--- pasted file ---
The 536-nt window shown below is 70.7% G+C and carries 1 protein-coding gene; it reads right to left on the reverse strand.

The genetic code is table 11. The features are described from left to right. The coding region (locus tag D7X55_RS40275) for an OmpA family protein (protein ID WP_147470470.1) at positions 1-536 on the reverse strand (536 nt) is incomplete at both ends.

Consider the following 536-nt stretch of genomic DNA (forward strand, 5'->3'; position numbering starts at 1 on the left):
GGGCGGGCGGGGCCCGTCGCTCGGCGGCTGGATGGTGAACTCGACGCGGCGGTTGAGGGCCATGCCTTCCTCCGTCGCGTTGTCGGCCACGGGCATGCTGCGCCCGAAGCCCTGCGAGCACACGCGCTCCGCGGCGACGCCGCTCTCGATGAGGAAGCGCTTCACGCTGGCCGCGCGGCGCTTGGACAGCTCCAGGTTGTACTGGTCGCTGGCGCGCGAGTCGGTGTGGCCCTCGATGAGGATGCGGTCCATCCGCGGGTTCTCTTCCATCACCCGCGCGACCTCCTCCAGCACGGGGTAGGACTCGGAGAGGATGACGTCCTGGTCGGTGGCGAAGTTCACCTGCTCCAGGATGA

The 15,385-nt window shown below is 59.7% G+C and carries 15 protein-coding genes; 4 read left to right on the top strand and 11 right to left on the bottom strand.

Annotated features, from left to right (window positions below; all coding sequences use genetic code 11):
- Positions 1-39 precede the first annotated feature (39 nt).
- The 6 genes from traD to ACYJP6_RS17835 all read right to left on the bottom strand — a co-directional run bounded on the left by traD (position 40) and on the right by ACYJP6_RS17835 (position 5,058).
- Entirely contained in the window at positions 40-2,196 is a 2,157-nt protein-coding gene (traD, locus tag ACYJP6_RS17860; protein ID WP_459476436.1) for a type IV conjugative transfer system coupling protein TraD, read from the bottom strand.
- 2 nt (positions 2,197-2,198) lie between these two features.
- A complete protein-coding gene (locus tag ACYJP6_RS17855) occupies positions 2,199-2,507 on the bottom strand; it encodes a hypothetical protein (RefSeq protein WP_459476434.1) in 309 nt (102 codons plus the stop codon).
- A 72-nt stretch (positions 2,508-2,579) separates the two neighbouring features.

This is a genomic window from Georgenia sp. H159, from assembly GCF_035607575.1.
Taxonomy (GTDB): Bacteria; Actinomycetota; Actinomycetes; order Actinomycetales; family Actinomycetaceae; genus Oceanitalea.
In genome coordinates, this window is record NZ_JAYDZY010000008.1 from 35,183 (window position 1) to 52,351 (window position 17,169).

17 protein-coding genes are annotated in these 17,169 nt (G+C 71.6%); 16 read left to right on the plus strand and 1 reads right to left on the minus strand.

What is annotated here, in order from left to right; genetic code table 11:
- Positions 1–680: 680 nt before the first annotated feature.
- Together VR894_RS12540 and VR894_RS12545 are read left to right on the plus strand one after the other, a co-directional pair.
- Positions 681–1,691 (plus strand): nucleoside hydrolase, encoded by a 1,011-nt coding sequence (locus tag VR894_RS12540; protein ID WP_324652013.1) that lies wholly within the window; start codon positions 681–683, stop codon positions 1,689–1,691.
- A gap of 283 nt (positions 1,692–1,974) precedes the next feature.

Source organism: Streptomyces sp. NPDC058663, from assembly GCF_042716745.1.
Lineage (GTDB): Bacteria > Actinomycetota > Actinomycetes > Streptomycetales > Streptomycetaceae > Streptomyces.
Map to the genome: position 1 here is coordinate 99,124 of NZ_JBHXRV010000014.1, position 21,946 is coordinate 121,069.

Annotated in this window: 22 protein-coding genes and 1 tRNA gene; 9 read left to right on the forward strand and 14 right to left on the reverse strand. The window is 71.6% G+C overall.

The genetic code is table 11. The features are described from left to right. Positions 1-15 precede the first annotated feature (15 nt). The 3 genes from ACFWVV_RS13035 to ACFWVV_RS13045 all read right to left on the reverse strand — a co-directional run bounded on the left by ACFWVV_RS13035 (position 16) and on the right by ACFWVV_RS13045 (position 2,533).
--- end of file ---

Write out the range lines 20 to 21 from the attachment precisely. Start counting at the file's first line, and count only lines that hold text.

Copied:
- Positions 681–1,691 (plus strand): nucleoside hydrolase, encoded by a 1,011-nt coding sequence (locus tag VR894_RS12540; protein ID WP_324652013.1) that lies wholly within the window; start codon positions 681–683, stop codon positions 1,689–1,691.
- A gap of 283 nt (positions 1,692–1,974) precedes the next feature.